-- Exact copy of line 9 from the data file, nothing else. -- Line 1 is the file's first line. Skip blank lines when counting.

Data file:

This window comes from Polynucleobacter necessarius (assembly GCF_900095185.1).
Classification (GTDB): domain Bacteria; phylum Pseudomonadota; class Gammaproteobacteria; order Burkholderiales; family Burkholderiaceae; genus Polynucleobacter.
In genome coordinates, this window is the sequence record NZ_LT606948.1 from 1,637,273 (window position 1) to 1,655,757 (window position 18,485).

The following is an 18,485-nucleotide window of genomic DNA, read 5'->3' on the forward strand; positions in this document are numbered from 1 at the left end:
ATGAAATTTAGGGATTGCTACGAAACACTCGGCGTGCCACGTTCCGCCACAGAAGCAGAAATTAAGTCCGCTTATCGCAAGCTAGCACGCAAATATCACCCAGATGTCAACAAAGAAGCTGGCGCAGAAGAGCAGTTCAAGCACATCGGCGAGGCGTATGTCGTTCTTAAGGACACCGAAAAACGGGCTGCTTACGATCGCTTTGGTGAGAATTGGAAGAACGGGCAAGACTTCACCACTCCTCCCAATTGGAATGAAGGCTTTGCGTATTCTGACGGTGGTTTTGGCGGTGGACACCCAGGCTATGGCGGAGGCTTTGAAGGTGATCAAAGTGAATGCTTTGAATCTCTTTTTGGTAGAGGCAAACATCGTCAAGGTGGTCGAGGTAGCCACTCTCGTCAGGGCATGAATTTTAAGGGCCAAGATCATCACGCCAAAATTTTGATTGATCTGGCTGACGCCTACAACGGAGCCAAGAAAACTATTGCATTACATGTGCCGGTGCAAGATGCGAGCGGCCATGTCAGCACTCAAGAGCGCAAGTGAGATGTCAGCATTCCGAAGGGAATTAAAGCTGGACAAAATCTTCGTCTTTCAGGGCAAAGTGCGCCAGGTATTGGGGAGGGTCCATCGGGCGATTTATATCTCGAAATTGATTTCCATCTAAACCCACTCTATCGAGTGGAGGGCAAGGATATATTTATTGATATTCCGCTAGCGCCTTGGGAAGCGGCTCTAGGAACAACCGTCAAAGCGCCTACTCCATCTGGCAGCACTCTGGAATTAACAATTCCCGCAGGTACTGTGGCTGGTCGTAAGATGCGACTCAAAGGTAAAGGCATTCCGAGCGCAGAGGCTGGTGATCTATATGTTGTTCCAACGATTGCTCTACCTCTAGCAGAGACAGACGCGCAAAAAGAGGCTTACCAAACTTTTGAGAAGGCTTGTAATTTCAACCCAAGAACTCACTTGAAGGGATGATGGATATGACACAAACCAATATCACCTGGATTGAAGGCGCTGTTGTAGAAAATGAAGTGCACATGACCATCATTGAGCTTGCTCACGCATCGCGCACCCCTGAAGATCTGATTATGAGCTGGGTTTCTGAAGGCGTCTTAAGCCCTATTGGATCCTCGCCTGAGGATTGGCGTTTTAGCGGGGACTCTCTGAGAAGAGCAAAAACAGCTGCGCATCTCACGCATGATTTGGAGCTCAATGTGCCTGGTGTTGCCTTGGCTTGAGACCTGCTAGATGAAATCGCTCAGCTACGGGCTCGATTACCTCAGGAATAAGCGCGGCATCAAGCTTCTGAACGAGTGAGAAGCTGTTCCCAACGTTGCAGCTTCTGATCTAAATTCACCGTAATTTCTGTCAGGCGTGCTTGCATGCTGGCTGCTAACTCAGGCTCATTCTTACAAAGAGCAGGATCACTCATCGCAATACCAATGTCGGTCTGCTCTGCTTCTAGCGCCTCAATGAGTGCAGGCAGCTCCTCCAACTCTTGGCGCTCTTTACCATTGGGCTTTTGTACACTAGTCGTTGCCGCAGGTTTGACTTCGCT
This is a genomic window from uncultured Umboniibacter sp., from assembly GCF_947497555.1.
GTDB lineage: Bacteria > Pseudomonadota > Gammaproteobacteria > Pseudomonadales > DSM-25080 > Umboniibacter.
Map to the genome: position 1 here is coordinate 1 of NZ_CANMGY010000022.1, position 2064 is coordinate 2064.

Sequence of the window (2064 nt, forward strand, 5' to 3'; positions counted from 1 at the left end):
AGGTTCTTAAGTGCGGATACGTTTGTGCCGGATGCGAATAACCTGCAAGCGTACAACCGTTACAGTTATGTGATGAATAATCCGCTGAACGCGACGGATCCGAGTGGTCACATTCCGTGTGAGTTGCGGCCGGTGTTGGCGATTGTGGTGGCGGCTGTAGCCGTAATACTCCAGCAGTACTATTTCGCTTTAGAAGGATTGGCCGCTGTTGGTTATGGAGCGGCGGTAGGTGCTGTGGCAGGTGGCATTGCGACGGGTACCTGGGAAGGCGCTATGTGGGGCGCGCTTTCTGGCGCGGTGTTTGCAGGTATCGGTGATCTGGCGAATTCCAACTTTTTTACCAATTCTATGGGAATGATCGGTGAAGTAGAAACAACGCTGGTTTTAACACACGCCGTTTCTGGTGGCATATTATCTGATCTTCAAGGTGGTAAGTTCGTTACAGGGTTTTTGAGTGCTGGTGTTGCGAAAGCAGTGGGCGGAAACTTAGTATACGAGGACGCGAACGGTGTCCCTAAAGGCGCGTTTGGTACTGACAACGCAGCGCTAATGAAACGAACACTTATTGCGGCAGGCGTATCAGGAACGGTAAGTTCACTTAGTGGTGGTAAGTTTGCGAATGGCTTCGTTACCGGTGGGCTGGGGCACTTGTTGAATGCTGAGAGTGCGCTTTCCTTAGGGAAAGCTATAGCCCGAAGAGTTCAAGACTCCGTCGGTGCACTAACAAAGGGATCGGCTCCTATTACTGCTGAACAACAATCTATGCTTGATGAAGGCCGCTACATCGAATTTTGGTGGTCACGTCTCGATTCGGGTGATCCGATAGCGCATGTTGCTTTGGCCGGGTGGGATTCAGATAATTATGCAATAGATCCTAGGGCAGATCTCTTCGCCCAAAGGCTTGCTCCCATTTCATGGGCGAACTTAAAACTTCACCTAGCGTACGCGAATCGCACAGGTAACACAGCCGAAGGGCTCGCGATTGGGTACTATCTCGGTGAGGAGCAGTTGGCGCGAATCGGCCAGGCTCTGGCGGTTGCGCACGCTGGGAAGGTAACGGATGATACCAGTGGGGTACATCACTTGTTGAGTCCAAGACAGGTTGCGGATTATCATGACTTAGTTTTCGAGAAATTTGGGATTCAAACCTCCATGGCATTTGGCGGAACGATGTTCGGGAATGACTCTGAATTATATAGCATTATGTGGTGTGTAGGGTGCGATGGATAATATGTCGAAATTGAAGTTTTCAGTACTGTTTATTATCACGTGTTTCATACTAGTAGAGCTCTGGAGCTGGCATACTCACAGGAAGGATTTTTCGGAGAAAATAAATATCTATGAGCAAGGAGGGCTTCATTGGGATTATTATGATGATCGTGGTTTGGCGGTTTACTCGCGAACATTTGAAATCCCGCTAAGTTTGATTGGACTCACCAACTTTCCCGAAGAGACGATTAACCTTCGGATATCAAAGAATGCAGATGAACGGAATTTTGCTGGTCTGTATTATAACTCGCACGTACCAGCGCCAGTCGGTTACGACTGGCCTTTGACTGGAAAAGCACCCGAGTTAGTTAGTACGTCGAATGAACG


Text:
Sequence of the window (2064 nt, forward strand, 5' to 3'; positions counted from 1 at the left end):